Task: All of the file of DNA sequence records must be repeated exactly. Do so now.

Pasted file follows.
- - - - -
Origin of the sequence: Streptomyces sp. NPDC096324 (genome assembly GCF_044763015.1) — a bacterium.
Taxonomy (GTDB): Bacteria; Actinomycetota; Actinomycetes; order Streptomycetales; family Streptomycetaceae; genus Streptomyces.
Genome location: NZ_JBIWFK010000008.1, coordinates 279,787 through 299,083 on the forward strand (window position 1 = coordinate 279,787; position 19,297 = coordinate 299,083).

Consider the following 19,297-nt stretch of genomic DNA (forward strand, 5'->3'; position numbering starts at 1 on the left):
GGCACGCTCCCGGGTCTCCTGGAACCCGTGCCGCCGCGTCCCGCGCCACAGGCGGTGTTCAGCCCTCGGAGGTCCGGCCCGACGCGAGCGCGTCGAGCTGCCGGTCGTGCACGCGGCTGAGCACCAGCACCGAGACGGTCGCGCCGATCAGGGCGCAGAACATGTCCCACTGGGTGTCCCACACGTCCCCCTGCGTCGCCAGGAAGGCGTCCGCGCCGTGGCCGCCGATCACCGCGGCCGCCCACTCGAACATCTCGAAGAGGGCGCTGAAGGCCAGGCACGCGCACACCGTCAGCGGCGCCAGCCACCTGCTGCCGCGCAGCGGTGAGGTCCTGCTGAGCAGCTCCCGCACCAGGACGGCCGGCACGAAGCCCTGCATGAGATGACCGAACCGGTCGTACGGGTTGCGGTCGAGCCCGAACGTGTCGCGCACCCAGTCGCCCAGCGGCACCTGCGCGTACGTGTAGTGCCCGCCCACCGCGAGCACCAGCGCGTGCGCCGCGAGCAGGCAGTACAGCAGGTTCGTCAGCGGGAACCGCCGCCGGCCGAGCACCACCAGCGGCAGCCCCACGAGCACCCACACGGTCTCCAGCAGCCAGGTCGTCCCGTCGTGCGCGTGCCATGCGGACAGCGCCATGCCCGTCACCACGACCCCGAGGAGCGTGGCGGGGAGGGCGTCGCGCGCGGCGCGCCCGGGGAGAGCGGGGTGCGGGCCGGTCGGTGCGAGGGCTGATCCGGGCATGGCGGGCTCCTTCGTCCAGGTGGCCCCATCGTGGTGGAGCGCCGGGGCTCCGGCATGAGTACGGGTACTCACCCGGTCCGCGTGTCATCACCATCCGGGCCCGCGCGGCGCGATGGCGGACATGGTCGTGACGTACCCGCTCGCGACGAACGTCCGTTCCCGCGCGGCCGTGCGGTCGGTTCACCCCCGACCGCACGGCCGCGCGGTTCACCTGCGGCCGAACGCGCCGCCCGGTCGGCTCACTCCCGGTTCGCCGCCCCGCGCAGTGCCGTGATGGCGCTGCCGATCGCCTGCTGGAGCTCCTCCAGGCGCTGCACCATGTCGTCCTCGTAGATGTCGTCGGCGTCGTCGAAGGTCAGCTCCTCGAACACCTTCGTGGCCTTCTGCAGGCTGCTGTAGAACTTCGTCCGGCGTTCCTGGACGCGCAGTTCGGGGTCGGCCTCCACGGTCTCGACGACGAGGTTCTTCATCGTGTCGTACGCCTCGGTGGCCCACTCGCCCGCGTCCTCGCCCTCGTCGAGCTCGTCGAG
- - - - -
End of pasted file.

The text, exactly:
Origin of the sequence: Streptomyces sp. NPDC096324 (genome assembly GCF_044763015.1) — a bacterium.
Taxonomy (GTDB): Bacteria; Actinomycetota; Actinomycetes; order Streptomycetales; family Streptomycetaceae; genus Streptomyces.
Genome location: NZ_JBIWFK010000008.1, coordinates 279,787 through 299,083 on the forward strand (window position 1 = coordinate 279,787; position 19,297 = coordinate 299,083).

Consider the following 19,297-nt stretch of genomic DNA (forward strand, 5'->3'; position numbering starts at 1 on the left):
GGCACGCTCCCGGGTCTCCTGGAACCCGTGCCGCCGCGTCCCGCGCCACAGGCGGTGTTCAGCCCTCGGAGGTCCGGCCCGACGCGAGCGCGTCGAGCTGCCGGTCGTGCACGCGGCTGAGCACCAGCACCGAGACGGTCGCGCCGATCAGGGCGCAGAACATGTCCCACTGGGTGTCCCACACGTCCCCCTGCGTCGCCAGGAAGGCGTCCGCGCCGTGGCCGCCGATCACCGCGGCCGCCCACTCGAACATCTCGAAGAGGGCGCTGAAGGCCAGGCACGCGCACACCGTCAGCGGCGCCAGCCACCTGCTGCCGCGCAGCGGTGAGGTCCTGCTGAGCAGCTCCCGCACCAGGACGGCCGGCACGAAGCCCTGCATGAGATGACCGAACCGGTCGTACGGGTTGCGGTCGAGCCCGAACGTGTCGCGCACCCAGTCGCCCAGCGGCACCTGCGCGTACGTGTAGTGCCCGCCCACCGCGAGCACCAGCGCGTGCGCCGCGAGCAGGCAGTACAGCAGGTTCGTCAGCGGGAACCGCCGCCGGCCGAGCACCACCAGCGGCAGCCCCACGAGCACCCACACGGTCTCCAGCAGCCAGGTCGTCCCGTCGTGCGCGTGCCATGCGGACAGCGCCATGCCCGTCACCACGACCCCGAGGAGCGTGGCGGGGAGGGCGTCGCGCGCGGCGCGCCCGGGGAGAGCGGGGTGCGGGCCGGTCGGTGCGAGGGCTGATCCGGGCATGGCGGGCTCCTTCGTCCAGGTGGCCCCATCGTGGTGGAGCGCCGGGGCTCCGGCATGAGTACGGGTACTCACCCGGTCCGCGTGTCATCACCATCCGGGCCCGCGCGGCGCGATGGCGGACATGGTCGTGACGTACCCGCTCGCGACGAACGTCCGTTCCCGCGCGGCCGTGCGGTCGGTTCACCCCCGACCGCACGGCCGCGCGGTTCACCTGCGGCCGAACGCGCCGCCCGGTCGGCTCACTCCCGGTTCGCCGCCCCGCGCAGTGCCGTGATGGCGCTGCCGATCGCCTGCTGGAGCTCCTCCAGGCGCTGCACCATGTCGTCCTCGTAGATGTCGTCGGCGTCGTCGAAGGTCAGCTCCTCGAACACCTTCGTGGCCTTCTGCAGGCTGCTGTAGAACTTCGTCCGGCGTTCCTGGACGCGCAGTTCGGGGTCGGCCTCCACGGTCTCGACGACGAGGTTCTTCATCGTGTCGTACGCCTCGGTGGCCCACTCGCCCGCGTCCTCGCCCTCGTCGAGCTCGTCGAG